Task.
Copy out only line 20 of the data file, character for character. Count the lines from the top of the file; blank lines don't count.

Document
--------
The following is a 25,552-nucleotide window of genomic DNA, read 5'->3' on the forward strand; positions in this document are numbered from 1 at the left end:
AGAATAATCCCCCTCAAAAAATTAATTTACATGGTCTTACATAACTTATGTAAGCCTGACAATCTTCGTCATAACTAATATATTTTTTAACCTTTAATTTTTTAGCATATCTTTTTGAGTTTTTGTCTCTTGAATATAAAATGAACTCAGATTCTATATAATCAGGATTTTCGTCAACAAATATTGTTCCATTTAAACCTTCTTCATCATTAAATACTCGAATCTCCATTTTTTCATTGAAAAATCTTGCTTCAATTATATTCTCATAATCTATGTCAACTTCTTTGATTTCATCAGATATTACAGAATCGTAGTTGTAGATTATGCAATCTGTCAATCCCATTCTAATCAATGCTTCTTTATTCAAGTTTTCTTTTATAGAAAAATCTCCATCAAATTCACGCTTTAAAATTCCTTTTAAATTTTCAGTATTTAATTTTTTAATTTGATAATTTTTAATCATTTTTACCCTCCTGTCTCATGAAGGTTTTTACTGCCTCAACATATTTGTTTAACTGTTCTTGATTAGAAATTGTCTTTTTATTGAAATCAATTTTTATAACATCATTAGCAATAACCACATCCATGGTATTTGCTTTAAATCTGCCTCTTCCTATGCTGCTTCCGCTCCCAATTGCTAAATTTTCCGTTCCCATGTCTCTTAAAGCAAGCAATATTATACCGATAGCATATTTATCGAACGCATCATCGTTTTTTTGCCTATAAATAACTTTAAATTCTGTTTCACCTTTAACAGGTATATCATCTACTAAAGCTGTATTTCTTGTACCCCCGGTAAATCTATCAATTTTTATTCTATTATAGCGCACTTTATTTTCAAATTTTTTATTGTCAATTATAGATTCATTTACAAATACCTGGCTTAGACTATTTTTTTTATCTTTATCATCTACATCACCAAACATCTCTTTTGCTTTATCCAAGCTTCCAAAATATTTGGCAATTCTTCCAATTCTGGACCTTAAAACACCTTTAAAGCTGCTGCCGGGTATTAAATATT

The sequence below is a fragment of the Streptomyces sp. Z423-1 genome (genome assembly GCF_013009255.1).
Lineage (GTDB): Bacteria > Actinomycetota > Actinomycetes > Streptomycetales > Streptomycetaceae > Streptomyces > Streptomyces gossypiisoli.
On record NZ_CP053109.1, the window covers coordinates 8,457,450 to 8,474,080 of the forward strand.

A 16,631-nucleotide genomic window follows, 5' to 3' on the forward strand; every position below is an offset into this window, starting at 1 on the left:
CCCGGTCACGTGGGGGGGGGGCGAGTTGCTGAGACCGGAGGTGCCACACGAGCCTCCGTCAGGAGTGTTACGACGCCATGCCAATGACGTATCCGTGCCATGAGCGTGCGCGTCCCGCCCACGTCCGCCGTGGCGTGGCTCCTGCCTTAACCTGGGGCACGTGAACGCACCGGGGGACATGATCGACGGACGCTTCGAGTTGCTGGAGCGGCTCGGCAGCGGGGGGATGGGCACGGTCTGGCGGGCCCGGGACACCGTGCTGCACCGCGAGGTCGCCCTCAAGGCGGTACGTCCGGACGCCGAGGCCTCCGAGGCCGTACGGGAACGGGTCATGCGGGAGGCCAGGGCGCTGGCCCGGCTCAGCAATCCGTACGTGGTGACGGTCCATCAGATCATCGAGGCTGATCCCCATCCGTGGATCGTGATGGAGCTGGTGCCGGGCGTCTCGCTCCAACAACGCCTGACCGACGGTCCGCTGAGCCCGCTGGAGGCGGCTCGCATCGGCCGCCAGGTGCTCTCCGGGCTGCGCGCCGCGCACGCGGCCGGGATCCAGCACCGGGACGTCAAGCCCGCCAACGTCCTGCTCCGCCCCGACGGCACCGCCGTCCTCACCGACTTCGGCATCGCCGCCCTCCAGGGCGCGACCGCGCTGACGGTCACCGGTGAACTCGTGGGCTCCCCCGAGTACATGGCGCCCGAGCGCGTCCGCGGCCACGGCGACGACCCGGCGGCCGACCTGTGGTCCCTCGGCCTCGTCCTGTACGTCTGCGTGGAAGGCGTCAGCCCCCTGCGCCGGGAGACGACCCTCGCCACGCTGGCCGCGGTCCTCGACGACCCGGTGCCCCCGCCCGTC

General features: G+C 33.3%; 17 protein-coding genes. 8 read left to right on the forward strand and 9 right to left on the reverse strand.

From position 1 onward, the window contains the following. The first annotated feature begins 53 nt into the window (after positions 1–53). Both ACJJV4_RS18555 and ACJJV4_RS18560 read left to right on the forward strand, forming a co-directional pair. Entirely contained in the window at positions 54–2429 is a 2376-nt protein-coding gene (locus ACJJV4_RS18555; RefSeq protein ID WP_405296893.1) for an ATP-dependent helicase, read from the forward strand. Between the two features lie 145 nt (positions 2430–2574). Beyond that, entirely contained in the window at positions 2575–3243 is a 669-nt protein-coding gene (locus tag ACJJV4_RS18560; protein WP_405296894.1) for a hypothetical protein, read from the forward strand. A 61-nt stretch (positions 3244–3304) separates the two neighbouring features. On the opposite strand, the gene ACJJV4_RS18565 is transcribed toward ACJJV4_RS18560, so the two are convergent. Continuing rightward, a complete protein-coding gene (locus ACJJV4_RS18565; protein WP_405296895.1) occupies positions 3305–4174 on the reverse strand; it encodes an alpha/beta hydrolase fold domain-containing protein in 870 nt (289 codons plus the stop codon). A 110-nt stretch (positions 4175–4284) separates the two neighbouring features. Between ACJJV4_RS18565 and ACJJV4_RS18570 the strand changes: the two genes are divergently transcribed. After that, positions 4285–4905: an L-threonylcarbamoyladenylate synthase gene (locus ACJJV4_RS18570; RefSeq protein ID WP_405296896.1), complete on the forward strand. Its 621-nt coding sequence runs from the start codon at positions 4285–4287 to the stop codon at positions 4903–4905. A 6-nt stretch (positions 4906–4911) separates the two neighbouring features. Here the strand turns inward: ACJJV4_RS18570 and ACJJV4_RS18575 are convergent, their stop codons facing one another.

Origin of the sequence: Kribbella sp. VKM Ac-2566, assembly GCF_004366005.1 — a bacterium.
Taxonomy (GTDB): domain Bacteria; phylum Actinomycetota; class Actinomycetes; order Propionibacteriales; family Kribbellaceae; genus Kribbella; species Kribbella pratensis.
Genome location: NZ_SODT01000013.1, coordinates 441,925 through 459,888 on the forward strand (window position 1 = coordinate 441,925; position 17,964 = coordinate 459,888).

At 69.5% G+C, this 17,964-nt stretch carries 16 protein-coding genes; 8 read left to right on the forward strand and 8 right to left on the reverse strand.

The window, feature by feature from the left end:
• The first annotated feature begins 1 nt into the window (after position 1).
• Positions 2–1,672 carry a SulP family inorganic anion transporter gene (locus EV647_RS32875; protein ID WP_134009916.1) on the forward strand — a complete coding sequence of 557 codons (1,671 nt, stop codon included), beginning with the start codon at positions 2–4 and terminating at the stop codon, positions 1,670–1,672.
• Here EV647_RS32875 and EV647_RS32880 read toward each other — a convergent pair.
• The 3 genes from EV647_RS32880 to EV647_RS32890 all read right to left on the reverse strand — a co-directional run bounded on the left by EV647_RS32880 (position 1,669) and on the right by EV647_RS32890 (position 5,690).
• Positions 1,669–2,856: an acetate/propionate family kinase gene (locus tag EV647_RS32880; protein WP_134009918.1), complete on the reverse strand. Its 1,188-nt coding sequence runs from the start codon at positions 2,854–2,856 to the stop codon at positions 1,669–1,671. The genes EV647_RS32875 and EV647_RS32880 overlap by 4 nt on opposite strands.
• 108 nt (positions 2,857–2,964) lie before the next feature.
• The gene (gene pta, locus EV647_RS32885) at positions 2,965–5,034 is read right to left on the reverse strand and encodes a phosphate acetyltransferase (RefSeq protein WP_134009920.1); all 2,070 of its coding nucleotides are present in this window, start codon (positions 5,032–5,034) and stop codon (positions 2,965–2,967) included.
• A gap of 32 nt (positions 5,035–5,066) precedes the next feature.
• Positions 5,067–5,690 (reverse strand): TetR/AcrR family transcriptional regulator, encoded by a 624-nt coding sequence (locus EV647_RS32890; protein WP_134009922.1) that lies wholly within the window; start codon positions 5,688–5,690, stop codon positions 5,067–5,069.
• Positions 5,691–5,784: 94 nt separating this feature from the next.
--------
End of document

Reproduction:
• 108 nt (positions 2,857–2,964) lie before the next feature.